I honestly don't even know why this is an argument at all. The numbers are easy enough to look up to show that Canon lags behind in this specific area (DR). I'm not sure what you hope to gain by attempting to turn the argument elsewhere. Are you a shareholder of the company? Do you work for them? Are your fortunes somehow tied to Canon's? Are you some butthurt fanboy that can't handle their chosen brand not being the best at everything? Do you think that because someone says that Canon doesn't have comparable dynamic range when measured against Sony or Nikon (who uses Sony sensors), the company is going to suddenly collapse or something? I really don't get what the motivation is here.

Also, just because you end you statement by typing out "period" doesn't lend any actual credence or authority to it. It just makes you seem like a child who can't cope with their worldview being challenged.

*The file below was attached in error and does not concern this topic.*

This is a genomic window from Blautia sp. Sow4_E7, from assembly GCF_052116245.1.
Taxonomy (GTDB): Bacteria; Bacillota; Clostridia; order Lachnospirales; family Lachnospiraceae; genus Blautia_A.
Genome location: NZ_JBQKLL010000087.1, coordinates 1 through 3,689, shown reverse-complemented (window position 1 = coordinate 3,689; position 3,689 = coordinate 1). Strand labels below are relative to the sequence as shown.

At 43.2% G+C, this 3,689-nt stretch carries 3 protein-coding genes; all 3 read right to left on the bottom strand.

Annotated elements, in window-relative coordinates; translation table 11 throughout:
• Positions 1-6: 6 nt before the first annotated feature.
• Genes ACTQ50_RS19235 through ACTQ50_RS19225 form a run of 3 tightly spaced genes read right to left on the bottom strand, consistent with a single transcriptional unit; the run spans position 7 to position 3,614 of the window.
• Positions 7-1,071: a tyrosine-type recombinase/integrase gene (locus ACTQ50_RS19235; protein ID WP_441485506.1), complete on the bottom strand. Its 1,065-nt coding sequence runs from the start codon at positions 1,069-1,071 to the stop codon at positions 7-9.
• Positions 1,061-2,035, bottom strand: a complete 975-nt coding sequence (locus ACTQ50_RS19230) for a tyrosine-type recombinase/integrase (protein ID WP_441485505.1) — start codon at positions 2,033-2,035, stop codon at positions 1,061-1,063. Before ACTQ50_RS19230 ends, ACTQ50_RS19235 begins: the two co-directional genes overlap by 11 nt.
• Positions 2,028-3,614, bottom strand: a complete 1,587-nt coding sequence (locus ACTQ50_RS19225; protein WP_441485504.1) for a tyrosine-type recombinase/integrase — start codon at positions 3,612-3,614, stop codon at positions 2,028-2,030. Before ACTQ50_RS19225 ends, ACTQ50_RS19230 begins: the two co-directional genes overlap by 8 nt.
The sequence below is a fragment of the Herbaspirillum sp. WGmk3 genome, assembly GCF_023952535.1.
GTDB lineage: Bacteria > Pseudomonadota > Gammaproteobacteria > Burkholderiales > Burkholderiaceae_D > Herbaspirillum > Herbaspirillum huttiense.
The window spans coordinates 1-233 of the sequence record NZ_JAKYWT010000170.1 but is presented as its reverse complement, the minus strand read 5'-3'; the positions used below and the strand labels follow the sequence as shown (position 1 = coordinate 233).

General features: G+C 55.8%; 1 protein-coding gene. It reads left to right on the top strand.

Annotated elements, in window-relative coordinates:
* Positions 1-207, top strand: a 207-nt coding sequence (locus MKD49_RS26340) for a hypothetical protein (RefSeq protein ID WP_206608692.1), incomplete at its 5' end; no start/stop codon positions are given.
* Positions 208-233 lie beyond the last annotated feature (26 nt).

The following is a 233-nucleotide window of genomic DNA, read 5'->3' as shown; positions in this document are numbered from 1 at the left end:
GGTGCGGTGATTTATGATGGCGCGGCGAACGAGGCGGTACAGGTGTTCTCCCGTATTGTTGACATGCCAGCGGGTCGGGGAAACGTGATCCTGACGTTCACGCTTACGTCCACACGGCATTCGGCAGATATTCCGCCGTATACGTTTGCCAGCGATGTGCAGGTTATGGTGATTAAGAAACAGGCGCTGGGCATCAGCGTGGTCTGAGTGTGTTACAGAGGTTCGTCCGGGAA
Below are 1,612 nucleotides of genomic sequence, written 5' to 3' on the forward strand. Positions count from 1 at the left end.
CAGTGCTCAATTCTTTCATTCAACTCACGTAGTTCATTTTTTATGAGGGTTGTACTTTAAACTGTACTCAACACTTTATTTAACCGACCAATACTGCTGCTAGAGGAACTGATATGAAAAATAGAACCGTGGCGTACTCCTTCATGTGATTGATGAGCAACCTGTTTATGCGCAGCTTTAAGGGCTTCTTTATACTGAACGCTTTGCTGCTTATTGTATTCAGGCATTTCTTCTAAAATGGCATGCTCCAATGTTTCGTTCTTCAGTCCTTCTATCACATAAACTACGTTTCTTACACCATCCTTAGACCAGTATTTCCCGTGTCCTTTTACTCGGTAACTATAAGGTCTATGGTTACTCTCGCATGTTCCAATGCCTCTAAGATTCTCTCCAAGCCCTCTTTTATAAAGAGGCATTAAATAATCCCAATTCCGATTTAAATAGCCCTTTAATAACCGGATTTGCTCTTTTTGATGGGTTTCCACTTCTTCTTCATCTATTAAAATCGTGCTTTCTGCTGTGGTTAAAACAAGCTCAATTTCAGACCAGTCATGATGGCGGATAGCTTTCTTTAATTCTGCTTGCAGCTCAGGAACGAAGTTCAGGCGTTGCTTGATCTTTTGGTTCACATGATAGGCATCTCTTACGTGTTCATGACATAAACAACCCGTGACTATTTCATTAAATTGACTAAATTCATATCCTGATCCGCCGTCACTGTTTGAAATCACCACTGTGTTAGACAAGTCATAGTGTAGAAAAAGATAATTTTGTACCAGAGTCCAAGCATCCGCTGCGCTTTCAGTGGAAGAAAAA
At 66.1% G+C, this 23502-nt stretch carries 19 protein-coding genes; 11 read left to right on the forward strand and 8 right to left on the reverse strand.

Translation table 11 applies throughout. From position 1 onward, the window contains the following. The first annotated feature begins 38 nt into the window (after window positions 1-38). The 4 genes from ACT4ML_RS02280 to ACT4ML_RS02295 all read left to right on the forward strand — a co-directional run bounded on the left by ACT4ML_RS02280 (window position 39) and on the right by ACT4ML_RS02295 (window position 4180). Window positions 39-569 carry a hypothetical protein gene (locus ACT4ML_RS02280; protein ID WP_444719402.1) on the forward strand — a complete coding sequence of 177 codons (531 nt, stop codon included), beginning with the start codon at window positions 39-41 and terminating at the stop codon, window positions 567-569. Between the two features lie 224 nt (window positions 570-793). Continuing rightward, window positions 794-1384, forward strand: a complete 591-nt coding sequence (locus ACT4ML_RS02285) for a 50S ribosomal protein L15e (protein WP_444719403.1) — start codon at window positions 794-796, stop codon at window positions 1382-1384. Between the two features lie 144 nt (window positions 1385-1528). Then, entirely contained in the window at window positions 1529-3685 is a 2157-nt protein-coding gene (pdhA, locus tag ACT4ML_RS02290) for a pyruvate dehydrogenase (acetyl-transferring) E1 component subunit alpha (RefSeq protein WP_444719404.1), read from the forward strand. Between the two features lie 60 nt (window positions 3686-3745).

Stop the nonsense. Especially the empty and false accusations ("Do you work for them?" etc). That is really low and disgusting. I don't have a "chosen brand", so you're way off base. Your dynamic range arguments are silly and a waste of time.

michaeljinphoto's picture

I don't believe I made any actual accusations at all. I was questioning what your actual motivation was (a question you conveniently avoided by focusing, instead, on my mode of questioning).

You seem far more interested in focusing on particular words, statements, or questions out of context and feigning offense/ignorance about what is actually being said than having an actual discussion. If anyone here needs to "stop the nonsense", its you.